The weekend was marked with dirt and water, which as we all know can make a buttton (yes, a buttton) of mud. For those who are unfamiliar with the unit if measurement, a buttton is equal to a ton of butts, which as you all know is quite a large amount. We arrived at Jiminy Peak the evening before our races to find a condo large enough to house the whole team. The tall fluffy carpets provided additional sleeping comfort as many of us slept on, under and next to tables throughout the unit. The dense night air did not particularly help with pre race rest. Even with the rain, humidity levels remained consistently moist throughout the evening and into the next morning.
Being my first mountain bike race, I wasn't sure what I was in for (other than a god-awful early start). I warmed up as I normally would, doing a few intervals to open up my dormant legs in time for the Men's C Cross Country Race. My first mistake of the day was underestimating the race before the race. I.E. getting to the starting line and being one of the first to cross it. I arrived with enough time to get in at about row eight or nine. Pretty far back from the start of the pack, which in road biking is not as big a deal depending on the type of race. Being a mountain bike race, starting on a fire road and diving into the woods, I found that a bottle neck situation was highly likely. As we were started by the mighty Sully, my thoughts were right. The pack bunched up and bottle necked into the first turn onto the fire road, and then again into the single track which lead past the Dual Slalom course. Because of the consistent moisture from the night before, and light rain during the race, the track was muddy and slippery, which split the pack up very quickly. The first hill we reached dismounted many and shuffled the order of racers by those willing to ride the muddy slope, run the muddy slope and finally slowly wheel their bike up the muddy slope. Because of my starting position, I was caught behind a mix of walking, running and slowly wheeling and was forced to dismount and haul ass up the hill.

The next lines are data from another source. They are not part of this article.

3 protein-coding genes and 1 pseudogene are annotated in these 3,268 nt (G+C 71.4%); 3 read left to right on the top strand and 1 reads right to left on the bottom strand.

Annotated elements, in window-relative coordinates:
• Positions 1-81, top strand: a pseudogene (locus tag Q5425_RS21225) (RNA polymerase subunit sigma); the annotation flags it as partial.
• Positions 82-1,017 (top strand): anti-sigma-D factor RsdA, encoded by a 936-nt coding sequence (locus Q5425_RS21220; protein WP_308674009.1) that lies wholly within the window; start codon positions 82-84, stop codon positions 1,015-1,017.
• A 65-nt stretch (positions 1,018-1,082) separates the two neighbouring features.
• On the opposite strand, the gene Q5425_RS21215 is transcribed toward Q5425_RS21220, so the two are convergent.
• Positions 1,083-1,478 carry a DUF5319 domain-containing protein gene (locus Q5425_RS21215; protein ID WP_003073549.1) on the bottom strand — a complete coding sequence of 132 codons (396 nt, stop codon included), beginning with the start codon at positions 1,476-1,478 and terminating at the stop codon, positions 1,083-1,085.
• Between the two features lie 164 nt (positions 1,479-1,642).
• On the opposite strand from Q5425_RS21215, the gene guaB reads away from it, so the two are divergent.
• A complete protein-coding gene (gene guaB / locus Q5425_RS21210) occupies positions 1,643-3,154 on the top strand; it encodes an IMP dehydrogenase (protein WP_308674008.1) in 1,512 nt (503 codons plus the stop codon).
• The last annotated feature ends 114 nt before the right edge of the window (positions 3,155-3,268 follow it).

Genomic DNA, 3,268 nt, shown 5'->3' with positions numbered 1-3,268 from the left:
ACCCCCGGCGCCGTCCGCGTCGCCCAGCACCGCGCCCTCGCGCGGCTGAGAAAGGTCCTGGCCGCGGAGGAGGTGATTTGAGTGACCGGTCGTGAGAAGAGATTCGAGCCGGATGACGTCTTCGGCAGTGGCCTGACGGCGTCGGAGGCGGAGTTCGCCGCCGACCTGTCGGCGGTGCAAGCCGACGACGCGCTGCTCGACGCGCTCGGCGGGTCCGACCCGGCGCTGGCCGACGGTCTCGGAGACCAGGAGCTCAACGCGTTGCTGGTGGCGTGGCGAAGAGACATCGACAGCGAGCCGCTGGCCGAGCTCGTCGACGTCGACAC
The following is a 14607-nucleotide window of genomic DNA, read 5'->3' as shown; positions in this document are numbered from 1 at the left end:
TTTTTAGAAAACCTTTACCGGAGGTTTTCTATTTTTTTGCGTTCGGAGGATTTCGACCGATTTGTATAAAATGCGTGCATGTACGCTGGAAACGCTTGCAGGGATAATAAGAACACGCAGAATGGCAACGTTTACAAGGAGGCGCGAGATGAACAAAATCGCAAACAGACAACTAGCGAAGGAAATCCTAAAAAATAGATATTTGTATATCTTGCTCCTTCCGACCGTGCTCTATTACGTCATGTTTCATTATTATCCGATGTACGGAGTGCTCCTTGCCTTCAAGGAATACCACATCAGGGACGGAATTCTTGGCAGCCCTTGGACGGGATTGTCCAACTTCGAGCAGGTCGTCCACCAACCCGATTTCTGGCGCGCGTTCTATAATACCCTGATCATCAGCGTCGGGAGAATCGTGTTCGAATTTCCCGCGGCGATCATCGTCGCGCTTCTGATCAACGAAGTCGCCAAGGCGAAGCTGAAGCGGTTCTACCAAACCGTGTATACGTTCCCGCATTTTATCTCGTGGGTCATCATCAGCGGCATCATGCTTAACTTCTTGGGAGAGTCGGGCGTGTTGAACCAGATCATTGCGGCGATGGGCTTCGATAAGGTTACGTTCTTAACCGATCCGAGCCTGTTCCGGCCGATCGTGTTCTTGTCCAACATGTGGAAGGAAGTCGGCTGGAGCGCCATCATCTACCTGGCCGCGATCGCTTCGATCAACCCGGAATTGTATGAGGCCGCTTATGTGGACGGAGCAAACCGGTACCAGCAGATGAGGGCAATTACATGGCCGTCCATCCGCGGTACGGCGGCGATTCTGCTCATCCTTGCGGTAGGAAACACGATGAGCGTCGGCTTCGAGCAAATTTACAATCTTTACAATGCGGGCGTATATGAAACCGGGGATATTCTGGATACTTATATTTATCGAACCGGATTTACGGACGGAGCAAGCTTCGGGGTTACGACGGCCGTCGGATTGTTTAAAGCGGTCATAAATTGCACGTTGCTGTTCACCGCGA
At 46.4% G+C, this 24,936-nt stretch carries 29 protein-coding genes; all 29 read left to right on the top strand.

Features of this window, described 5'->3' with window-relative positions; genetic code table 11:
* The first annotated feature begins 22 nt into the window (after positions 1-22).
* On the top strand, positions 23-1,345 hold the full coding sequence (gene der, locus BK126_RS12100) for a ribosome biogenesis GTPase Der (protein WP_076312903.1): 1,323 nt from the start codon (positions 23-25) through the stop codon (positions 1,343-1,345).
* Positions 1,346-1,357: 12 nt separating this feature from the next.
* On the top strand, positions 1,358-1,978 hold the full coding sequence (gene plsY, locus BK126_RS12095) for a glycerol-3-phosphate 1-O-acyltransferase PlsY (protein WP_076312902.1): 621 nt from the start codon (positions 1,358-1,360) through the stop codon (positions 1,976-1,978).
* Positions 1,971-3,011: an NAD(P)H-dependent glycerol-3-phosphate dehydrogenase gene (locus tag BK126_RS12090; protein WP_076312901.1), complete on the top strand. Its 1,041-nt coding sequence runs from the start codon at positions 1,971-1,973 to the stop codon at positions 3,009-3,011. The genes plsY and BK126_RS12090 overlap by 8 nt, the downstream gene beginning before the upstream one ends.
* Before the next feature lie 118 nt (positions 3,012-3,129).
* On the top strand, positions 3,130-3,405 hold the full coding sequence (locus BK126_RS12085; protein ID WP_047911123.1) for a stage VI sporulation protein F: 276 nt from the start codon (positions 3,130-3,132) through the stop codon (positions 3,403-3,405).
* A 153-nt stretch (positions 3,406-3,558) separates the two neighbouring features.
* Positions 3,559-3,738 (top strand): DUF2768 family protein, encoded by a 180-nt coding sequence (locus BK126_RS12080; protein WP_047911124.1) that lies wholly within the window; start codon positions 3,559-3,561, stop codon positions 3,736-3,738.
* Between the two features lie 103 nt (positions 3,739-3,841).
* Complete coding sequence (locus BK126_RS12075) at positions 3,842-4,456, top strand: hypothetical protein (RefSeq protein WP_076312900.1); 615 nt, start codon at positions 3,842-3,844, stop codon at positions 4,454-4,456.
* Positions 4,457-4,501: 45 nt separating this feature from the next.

The 3.3 mile cross country race loop was a demanding one at the least. Mud covered the bridges and rocks making them like slip and slides for bikers to test their balance and finesse. Slowly, I was able to pick off riders and move up on the leaders. While I never saw them during the three laps, I know I was able to make up ground. On the final lap, my legs had finally awoken and I was remembering how to rip up the hills and across the flats. Riders nearby fell behind me as I took them victim on the hills. Going through the finish I was glad for it to be over. The technical sections and descents had left my hands cramped and glued to my handlebars. Peeling them off was a chore and a half.
All in all, mountain bike racing is a lot of fun, but very different from road. While in road the pack sticks together and attacks are warranted by ballsiness, mountain bike racing requires ballsiness the whole way through. While I will admit, racing with a pack of 90 other twitchy riders takes balls, I believe it takes those same balls, if not a whole new set to be able to launch or huck yourself if you will, down a mountain face or through a rock garden, over a bridge, through rivers and puddles hub deep. I have a new found respect for what it is to be a mountain biker. As I am still fairly new to the art of mountain biking, much less mountain bike racing, I applaude those who are able to succeed, or even attempt to be competitive in both. Here's to a new found game. Mountain bike racing.
You may be wondering about the bike which I rode. I will soon be posting a review of it once all components are up to spec and I am able to rip on the first Flahute Carbon Mountain Bike a few more times.
Arc hard, ride fast, go plaid!